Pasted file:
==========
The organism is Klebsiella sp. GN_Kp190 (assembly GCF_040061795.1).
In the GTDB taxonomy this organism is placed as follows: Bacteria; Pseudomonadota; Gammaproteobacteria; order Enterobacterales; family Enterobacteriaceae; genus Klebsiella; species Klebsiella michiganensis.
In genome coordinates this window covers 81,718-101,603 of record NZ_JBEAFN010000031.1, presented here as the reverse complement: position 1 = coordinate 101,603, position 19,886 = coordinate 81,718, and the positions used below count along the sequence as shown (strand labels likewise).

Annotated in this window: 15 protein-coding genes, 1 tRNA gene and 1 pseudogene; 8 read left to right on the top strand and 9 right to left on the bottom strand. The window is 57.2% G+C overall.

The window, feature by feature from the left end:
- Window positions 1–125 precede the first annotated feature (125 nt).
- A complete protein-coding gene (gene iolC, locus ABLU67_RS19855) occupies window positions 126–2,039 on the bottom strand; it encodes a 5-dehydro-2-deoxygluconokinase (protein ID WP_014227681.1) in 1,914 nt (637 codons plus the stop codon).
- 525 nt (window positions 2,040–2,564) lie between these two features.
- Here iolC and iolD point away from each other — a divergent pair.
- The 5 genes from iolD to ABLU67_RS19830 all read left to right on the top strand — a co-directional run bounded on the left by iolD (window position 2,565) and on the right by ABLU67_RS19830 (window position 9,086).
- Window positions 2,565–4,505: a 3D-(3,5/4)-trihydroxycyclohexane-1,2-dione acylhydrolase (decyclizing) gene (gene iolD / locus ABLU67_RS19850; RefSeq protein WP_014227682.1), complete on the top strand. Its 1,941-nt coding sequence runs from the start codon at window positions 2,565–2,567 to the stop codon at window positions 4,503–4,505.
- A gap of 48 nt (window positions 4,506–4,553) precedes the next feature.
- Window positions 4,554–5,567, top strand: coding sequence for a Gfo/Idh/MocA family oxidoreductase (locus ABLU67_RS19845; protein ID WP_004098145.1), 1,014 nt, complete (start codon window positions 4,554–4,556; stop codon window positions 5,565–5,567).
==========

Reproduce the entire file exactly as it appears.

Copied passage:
The organism is Klebsiella sp. GN_Kp190 (assembly GCF_040061795.1).
In the GTDB taxonomy this organism is placed as follows: Bacteria; Pseudomonadota; Gammaproteobacteria; order Enterobacterales; family Enterobacteriaceae; genus Klebsiella; species Klebsiella michiganensis.
In genome coordinates this window covers 81,718-101,603 of record NZ_JBEAFN010000031.1, presented here as the reverse complement: position 1 = coordinate 101,603, position 19,886 = coordinate 81,718, and the positions used below count along the sequence as shown (strand labels likewise).

Annotated in this window: 15 protein-coding genes, 1 tRNA gene and 1 pseudogene; 8 read left to right on the top strand and 9 right to left on the bottom strand. The window is 57.2% G+C overall.

The window, feature by feature from the left end:
- Window positions 1–125 precede the first annotated feature (125 nt).
- A complete protein-coding gene (gene iolC, locus ABLU67_RS19855) occupies window positions 126–2,039 on the bottom strand; it encodes a 5-dehydro-2-deoxygluconokinase (protein ID WP_014227681.1) in 1,914 nt (637 codons plus the stop codon).
- 525 nt (window positions 2,040–2,564) lie between these two features.
- Here iolC and iolD point away from each other — a divergent pair.
- The 5 genes from iolD to ABLU67_RS19830 all read left to right on the top strand — a co-directional run bounded on the left by iolD (window position 2,565) and on the right by ABLU67_RS19830 (window position 9,086).
- Window positions 2,565–4,505: a 3D-(3,5/4)-trihydroxycyclohexane-1,2-dione acylhydrolase (decyclizing) gene (gene iolD / locus ABLU67_RS19850; RefSeq protein WP_014227682.1), complete on the top strand. Its 1,941-nt coding sequence runs from the start codon at window positions 2,565–2,567 to the stop codon at window positions 4,503–4,505.
- A gap of 48 nt (window positions 4,506–4,553) precedes the next feature.
- Window positions 4,554–5,567, top strand: coding sequence for a Gfo/Idh/MocA family oxidoreductase (locus ABLU67_RS19845; protein ID WP_004098145.1), 1,014 nt, complete (start codon window positions 4,554–4,556; stop codon window positions 5,565–5,567).